- Continuity on a graph is signified by 4 different things that we can observe. One is that a continuous graph will have no holes, jumps, breaks, or oscillating movements that may cause a discontinuity. Obviously the two are opposites of each other but can describe two different things just like we have here. To move on, a continuous graph must also be predictable, have the value and the limit be the same, and have the ability to be drawn in one continuous stroke of a pencil. Here are the four types of discontinuities that stop a continuous graph from living the good life of continuity.
2. What is a limit? When does a limit exist? When does a limit not exist? What is the difference between a limit and a value?
- In simple terms, a limit is an intended height that exists when a graph is continuous. A limit does not exist when there is a jump, infinite, or oscillating discontinuity. The difference between a limit and a value is that a limit is the intended height and the value is the actual height that is reached. These two can be different as seen in this graph above which has a point discontinuity. The value is the dark dot and the limit is the hole.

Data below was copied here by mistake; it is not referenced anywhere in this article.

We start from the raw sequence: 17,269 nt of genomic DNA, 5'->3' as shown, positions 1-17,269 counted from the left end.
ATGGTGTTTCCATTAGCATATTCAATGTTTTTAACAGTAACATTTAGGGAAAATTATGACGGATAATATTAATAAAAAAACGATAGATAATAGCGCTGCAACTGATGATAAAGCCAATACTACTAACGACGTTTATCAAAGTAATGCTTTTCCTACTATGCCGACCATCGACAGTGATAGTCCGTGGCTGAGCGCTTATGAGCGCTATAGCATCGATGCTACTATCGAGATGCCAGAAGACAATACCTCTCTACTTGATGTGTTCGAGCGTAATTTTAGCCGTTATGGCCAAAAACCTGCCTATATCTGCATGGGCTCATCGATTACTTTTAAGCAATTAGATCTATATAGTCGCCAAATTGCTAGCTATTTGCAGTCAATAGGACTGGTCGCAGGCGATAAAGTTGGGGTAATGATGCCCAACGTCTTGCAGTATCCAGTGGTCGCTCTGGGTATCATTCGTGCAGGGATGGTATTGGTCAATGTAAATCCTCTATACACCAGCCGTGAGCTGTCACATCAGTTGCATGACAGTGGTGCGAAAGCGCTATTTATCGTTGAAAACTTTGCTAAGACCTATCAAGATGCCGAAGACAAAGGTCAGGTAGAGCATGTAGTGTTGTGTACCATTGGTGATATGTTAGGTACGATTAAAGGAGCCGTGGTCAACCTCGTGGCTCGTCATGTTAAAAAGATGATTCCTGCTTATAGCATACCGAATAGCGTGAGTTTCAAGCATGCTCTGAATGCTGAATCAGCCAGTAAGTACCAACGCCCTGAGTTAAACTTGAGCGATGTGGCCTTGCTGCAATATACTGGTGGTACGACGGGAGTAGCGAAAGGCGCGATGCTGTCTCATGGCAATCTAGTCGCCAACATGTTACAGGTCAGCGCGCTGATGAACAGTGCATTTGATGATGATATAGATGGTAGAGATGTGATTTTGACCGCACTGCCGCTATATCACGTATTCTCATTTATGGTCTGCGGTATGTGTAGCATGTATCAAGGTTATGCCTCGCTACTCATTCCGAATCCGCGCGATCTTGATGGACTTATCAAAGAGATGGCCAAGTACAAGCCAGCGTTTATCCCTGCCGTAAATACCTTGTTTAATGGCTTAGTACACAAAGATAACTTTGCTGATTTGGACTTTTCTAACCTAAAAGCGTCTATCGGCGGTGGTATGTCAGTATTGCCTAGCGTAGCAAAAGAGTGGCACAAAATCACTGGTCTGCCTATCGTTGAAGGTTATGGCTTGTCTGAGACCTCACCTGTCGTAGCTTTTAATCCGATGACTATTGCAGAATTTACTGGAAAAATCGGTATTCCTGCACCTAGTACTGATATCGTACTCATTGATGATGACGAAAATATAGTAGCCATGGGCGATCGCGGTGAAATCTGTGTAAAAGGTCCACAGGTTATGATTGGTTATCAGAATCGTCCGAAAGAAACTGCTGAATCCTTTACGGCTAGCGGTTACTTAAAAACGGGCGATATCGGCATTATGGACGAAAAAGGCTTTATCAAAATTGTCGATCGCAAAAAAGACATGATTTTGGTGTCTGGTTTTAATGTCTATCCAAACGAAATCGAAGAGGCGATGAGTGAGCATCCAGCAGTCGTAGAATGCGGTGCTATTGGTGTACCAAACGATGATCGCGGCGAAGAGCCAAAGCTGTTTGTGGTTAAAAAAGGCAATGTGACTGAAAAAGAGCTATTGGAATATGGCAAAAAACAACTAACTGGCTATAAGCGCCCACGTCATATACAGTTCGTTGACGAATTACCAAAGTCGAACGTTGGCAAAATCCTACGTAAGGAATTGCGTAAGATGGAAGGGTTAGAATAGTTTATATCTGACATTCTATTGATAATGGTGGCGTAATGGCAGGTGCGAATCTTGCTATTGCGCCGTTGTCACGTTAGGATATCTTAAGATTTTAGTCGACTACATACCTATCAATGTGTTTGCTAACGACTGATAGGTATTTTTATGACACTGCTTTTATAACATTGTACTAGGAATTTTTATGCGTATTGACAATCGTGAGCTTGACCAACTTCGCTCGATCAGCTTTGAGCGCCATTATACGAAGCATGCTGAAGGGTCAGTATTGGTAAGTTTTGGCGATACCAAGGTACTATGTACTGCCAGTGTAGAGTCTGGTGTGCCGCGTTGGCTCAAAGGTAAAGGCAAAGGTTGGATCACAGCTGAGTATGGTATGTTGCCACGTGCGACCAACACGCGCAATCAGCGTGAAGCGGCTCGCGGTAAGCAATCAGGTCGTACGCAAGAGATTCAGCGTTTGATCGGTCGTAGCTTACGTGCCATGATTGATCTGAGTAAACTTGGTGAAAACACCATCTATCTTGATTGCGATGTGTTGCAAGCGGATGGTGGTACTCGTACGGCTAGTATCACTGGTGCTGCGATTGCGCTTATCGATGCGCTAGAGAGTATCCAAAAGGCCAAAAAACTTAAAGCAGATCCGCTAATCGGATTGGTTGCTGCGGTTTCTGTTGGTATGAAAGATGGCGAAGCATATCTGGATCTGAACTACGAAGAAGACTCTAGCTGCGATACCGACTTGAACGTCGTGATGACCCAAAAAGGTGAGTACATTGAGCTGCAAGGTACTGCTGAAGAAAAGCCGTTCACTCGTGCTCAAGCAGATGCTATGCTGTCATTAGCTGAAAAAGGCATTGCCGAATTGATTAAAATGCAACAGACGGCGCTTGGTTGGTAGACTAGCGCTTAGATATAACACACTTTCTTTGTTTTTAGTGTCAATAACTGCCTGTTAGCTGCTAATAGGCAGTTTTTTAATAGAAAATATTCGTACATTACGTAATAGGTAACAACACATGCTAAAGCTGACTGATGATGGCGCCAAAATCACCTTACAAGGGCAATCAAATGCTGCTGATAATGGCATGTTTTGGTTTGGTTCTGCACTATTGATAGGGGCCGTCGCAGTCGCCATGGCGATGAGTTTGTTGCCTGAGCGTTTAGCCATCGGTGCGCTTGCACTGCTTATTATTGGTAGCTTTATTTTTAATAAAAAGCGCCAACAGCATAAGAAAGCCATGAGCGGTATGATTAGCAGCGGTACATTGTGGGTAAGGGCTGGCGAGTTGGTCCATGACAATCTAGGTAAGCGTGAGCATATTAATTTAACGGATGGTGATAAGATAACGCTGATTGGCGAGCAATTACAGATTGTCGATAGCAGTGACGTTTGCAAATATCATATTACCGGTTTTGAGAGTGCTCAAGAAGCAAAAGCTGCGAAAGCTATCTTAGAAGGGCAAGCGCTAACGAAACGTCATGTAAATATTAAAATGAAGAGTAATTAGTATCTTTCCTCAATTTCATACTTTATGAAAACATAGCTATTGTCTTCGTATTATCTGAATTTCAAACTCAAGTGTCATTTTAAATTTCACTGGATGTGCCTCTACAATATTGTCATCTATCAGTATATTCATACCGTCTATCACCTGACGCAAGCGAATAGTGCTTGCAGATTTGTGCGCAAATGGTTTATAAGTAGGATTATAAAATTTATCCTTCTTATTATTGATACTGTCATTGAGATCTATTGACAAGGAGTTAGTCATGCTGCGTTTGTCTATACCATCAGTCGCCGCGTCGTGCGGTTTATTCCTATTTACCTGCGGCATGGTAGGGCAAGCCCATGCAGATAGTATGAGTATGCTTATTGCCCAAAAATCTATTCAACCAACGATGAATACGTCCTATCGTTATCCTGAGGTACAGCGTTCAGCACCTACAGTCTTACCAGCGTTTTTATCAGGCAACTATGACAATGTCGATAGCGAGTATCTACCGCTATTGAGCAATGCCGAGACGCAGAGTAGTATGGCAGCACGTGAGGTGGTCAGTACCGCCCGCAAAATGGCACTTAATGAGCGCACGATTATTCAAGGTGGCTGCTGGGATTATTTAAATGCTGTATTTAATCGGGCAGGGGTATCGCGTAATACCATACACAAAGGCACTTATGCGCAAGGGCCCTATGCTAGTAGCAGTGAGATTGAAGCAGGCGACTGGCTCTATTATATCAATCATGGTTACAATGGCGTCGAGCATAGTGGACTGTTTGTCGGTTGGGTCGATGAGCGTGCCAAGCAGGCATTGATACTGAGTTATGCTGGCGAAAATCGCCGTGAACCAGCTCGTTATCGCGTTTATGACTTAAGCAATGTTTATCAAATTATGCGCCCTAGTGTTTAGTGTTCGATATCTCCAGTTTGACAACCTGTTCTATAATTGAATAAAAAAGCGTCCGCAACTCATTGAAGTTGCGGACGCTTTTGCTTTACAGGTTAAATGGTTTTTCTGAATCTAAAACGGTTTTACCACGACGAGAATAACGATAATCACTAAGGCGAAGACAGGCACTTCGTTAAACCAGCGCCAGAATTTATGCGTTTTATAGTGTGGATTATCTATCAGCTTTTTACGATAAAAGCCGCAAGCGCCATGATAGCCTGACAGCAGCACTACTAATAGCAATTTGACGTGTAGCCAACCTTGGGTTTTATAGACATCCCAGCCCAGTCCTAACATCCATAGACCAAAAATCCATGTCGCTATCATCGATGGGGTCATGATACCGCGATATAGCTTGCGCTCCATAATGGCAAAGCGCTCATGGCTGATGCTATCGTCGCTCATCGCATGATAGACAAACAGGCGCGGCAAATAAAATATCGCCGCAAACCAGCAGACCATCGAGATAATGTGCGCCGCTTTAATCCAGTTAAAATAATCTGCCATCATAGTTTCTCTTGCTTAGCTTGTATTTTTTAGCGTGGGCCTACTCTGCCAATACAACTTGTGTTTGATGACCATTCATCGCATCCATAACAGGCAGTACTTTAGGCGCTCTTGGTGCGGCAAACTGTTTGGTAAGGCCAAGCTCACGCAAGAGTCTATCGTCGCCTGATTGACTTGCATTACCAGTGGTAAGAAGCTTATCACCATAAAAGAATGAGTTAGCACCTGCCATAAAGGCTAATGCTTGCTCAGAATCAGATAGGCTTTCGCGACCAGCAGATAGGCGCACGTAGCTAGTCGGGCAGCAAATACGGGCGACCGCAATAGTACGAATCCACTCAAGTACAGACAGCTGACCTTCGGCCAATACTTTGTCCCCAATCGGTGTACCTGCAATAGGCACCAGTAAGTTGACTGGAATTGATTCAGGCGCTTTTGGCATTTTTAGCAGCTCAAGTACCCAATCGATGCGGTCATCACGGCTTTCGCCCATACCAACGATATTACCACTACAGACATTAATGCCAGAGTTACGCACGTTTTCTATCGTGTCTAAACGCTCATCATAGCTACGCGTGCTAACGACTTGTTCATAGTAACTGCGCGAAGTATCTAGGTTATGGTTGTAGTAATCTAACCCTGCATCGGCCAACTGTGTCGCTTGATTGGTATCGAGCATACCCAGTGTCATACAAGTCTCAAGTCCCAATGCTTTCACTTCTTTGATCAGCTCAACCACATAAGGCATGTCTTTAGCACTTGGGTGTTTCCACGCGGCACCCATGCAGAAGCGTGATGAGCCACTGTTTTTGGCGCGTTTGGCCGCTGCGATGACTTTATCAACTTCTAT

3. How do we evaluate limits numerically, graphically, and algebraically?
- We evaluate limits numerically by using tables and using tenth gaps between out numbers and our limit numbers for our x and y. We evaluate limits graphically by using our two fingers to trace out the limit on the graph. And to evaluate algebraically, we employ a list of tools such as substitution, rationalizing to make substituting easier, and dividing out by the biggest x for limits at infinity.